When you ask local shrimper Allen Carl why he is still alive today, he gives credit to his Savior and his son.

Carl spoke with the Georgetown Times as he sat on the docks next to the Sampit River Thursday, one week after he was nearly killed in an accident that occurred while he was shrimping.

A fund raiser is being planned to help Carl with medical expenses.

It began as a typical morning. At about 4 a.m. on June 30, he left home for another day on the river.

On this particular day, Carl was accompanied by his 11-year-old son, John Allen Carl, a Pawleys Island Christian School student.

Things were going great for the first couple of hours of the workday. The father and son had made it offshore and the shrimping nets were down.

Not far away, in a boat of his own, was Carl’s friend and fellow shrimper Junior Jordan.

At about 7 a.m., Carl decided it was time to make sure trash had not collected in his nets, so he used the winch to pull them from the water.

That is when tragedy struck — a moment that would change his life forever.

“My hand got caught in the rope,” Carl recalled.

The winch quickly overpowered Carl’s efforts to free himself and seconds later — as his son, the only other person in the boat, watched — his left arm was severed from his body.

The sight of gushing blood and a detached limb may have sent most people into a panic.

But, fortunately, Carl’s son was able to remain calm enough to take all the right steps to help his injured father survive.

“I saw him screaming and saw his arm was off, so I picked it up and put it in the cooler,” the 11-year-old said.

As John Allen scrambled to find a towel to help control the bleeding, his injured dad was able to maintain his composure enough to radio the U.S. Coast Guard for help.

After John Allen was able to help his father reduce the bleeding, he grabbed the steering wheel and drove the vessel to the area where Jordan was anchored while, at the same time, he talked to the Coast Guard by radio telling them what happened to his dad.

Jordan said he was below deck laying down when his son, Tray,  ran to him informing him John Allen was yelling for help and was sailing in their direction.

Meanwhile, Ronnie Campbell — owner of Tow Boat U.S. for which Carl is a captain — heard the call on the radio and headed out in his boat.

“It was horrifying to me,” Campbell said of the sight he saw when he arrived.

Jordan was in the boat with Carl and his son when Campbell arrived.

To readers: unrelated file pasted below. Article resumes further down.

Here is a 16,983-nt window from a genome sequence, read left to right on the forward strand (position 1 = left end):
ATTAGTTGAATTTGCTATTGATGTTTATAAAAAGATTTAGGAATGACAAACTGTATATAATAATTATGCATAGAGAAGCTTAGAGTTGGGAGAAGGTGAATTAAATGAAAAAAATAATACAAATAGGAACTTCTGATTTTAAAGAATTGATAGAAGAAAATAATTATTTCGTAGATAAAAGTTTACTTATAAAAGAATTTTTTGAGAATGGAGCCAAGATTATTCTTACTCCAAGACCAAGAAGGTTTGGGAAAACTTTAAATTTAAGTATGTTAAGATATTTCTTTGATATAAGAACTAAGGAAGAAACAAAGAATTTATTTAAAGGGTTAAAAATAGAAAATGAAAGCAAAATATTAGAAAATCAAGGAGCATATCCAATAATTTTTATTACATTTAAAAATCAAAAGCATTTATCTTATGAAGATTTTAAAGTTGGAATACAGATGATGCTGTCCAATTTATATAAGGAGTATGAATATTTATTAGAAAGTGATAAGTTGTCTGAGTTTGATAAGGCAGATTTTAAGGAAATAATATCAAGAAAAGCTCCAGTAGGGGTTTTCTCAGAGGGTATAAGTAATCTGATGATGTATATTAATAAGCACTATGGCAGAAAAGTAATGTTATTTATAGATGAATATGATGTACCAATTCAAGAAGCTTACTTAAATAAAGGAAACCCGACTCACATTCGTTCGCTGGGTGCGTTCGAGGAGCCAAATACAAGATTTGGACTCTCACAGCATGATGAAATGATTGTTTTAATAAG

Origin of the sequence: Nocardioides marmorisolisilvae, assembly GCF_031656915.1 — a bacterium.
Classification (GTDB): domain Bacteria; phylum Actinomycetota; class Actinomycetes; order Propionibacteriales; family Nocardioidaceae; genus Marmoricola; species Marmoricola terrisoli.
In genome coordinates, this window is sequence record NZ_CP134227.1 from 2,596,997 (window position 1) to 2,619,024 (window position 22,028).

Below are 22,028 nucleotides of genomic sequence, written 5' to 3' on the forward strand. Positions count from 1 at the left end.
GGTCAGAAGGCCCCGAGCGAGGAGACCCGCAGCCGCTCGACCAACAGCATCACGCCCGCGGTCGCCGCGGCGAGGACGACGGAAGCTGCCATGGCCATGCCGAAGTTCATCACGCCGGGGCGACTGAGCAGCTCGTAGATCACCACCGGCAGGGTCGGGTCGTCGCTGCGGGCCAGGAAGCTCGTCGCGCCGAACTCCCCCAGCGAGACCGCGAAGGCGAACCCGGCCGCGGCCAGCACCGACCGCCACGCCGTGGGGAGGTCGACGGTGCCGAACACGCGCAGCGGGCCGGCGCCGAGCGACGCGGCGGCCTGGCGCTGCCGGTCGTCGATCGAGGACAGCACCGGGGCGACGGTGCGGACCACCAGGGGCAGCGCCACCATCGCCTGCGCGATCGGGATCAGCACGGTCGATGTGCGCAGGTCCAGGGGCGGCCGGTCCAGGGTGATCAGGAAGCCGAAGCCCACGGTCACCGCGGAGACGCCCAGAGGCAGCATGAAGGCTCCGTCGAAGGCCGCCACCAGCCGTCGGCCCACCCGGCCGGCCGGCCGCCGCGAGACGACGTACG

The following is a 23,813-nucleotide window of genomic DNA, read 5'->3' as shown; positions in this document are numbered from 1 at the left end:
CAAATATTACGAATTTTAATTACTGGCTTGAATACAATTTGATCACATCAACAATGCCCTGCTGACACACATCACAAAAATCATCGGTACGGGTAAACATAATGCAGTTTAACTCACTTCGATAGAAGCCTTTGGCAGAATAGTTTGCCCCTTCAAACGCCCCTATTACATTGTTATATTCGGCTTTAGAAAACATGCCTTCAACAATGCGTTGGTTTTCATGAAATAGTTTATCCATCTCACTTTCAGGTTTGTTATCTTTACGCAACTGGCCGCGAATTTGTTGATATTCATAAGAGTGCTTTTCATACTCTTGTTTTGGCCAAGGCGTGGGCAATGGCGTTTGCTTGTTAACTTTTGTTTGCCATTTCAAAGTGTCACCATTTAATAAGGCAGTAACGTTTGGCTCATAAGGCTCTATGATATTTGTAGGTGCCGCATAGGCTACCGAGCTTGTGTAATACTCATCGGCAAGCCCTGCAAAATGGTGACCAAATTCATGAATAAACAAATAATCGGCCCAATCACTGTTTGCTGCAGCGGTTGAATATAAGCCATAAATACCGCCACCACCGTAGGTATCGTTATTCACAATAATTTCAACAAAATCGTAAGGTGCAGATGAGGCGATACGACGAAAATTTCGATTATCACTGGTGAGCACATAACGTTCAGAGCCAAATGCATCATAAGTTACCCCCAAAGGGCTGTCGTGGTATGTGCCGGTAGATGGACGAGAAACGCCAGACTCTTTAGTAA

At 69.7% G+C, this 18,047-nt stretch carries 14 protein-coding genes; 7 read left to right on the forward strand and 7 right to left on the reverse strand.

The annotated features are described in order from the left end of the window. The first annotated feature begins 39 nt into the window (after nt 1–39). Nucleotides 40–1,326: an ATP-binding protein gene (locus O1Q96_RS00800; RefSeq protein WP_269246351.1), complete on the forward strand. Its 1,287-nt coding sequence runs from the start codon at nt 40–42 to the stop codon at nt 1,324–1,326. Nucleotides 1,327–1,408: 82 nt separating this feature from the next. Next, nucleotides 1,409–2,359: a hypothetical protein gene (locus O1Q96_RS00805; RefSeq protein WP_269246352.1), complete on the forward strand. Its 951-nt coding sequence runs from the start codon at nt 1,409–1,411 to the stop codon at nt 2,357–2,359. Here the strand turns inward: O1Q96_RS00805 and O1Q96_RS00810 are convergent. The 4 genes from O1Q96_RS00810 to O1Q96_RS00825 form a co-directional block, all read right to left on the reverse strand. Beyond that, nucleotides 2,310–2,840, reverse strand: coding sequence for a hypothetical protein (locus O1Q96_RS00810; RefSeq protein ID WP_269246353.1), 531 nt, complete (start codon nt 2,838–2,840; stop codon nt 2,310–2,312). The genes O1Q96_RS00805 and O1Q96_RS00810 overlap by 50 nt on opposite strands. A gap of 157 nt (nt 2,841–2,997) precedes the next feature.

By that time, the Coast Guard had informed them they had a helicopter on the way.

Carl said it seemed like it took forever for the chopper to arrive but, thanks to his son, the bleeding was kept to a minimum.

Once the Coast Guard arrived, Carl was hoisted from the boat in a basket and was flown to the Medical University of South Carolina in Charleston.

He underwent two surgeries during his five-day stay in the hospital.

His medical ordeal is not over. He still has to heal and then undergo rehabilitation.

“But I am still here. I know it could have been so much different. But I am still here because the Lord Jesus used my son to help save me,” Carl said.

He said he wants to make sure he can still do things for himself he has always done.

“I don’t want to be a burden on anyone. I can still dress myself and tie my own shoes. I don’t want to be dependent on anyone,” Carl said.

John Allen said he has been called a hero by many since the ordeal.

“I can say I did not cry. I just about cried but I did not cry,” he said. But he did ask his dad if he was going to die.

“I told him I wasn’t going to die even though I was not sure at that moment,” Carl said.

Campbell also praised the actions of John Allen.

“He was the strongest one out there. He was definitely stronger than me,” Campbell said.

Fund raiser planned

Carl is a member of Screven Baptist Church in Maryville.

The congregation is planning a fund raiser for him later this month to help the family with medical expenses.

A fish fry will be held on Saturday, July 23, from 11 a.m. to 2 p.m.

Carry out plates will be $8 and will be ready for pick up around 11 a.m. Tickets are available from many of the church members or you may pay at the door.

 Please call the church office at 546-2589 for more information.

Any donations can be mailed to Screven Baptist Church “Allen Carl Fund Raiser,” P.O. Box 2776, Georgetown, SC 29442.

By Scott Harper

sharper@gtowntimes.com